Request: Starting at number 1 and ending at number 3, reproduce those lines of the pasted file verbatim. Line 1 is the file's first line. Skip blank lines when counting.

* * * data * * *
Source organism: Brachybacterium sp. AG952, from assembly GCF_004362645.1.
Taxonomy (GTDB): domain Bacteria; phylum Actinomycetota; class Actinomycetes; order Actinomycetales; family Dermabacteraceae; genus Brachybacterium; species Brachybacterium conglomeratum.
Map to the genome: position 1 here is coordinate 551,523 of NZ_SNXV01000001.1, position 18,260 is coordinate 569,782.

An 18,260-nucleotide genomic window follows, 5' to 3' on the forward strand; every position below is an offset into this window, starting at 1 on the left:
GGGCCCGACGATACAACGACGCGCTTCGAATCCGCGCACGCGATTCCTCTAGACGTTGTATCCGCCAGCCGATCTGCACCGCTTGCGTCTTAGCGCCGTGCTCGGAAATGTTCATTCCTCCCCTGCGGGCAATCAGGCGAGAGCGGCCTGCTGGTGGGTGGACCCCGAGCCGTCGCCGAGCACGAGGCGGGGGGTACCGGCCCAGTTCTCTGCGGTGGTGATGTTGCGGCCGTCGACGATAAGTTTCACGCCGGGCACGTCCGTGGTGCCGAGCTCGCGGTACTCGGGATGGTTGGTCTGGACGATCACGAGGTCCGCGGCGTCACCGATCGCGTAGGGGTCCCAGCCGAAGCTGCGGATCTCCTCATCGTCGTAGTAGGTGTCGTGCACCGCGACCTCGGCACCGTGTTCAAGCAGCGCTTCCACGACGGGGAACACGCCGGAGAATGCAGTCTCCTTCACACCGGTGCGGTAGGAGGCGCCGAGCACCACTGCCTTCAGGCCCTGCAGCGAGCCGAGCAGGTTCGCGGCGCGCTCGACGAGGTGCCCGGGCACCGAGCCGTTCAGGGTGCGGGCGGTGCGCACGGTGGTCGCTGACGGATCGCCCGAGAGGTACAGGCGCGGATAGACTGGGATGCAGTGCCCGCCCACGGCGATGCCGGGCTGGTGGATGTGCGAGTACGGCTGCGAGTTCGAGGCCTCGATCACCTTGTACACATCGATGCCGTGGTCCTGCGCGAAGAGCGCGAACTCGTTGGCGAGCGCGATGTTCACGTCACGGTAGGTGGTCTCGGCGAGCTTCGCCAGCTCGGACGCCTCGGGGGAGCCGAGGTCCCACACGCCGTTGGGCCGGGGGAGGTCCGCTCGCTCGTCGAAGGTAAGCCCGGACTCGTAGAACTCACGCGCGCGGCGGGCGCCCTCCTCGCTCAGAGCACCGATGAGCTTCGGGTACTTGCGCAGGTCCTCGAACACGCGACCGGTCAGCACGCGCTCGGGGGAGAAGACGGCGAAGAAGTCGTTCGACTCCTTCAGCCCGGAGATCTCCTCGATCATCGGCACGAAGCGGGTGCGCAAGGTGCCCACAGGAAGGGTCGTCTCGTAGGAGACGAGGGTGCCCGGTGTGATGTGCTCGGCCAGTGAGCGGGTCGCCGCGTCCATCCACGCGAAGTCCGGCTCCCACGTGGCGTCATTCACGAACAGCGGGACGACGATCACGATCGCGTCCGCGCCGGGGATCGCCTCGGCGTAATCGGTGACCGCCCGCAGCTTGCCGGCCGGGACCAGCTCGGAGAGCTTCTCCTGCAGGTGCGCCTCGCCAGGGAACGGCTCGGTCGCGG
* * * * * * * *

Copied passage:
Source organism: Brachybacterium sp. AG952, from assembly GCF_004362645.1.
Taxonomy (GTDB): domain Bacteria; phylum Actinomycetota; class Actinomycetes; order Actinomycetales; family Dermabacteraceae; genus Brachybacterium; species Brachybacterium conglomeratum.
Map to the genome: position 1 here is coordinate 551,523 of NZ_SNXV01000001.1, position 18,260 is coordinate 569,782.